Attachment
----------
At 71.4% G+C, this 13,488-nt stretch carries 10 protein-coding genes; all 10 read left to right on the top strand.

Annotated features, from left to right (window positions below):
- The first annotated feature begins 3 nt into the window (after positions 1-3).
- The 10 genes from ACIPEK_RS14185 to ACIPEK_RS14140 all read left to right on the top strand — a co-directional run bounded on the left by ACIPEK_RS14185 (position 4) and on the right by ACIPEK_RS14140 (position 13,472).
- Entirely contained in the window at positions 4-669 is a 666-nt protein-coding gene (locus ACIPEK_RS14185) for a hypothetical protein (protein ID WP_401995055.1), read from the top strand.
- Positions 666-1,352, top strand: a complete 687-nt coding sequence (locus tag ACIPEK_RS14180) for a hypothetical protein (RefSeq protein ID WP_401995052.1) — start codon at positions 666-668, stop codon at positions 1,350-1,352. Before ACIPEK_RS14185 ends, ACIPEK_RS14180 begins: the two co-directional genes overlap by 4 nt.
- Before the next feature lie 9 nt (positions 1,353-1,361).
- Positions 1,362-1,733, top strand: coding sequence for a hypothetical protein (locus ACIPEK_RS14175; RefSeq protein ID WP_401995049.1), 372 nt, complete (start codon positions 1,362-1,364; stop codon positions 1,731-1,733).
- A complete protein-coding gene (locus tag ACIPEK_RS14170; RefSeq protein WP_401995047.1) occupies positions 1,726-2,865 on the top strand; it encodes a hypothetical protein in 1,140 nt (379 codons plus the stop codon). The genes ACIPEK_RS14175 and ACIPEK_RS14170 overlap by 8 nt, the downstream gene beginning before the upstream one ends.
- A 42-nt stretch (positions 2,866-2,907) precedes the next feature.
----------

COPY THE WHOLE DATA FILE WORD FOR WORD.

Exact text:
At 71.4% G+C, this 13,488-nt stretch carries 10 protein-coding genes; all 10 read left to right on the top strand.

Annotated features, from left to right (window positions below):
- The first annotated feature begins 3 nt into the window (after positions 1-3).
- The 10 genes from ACIPEK_RS14185 to ACIPEK_RS14140 all read left to right on the top strand — a co-directional run bounded on the left by ACIPEK_RS14185 (position 4) and on the right by ACIPEK_RS14140 (position 13,472).
- Entirely contained in the window at positions 4-669 is a 666-nt protein-coding gene (locus ACIPEK_RS14185) for a hypothetical protein (protein ID WP_401995055.1), read from the top strand.
- Positions 666-1,352, top strand: a complete 687-nt coding sequence (locus tag ACIPEK_RS14180) for a hypothetical protein (RefSeq protein ID WP_401995052.1) — start codon at positions 666-668, stop codon at positions 1,350-1,352. Before ACIPEK_RS14185 ends, ACIPEK_RS14180 begins: the two co-directional genes overlap by 4 nt.
- Before the next feature lie 9 nt (positions 1,353-1,361).
- Positions 1,362-1,733, top strand: coding sequence for a hypothetical protein (locus ACIPEK_RS14175; RefSeq protein ID WP_401995049.1), 372 nt, complete (start codon positions 1,362-1,364; stop codon positions 1,731-1,733).
- A complete protein-coding gene (locus tag ACIPEK_RS14170; RefSeq protein WP_401995047.1) occupies positions 1,726-2,865 on the top strand; it encodes a hypothetical protein in 1,140 nt (379 codons plus the stop codon). The genes ACIPEK_RS14175 and ACIPEK_RS14170 overlap by 8 nt, the downstream gene beginning before the upstream one ends.
- A 42-nt stretch (positions 2,866-2,907) precedes the next feature.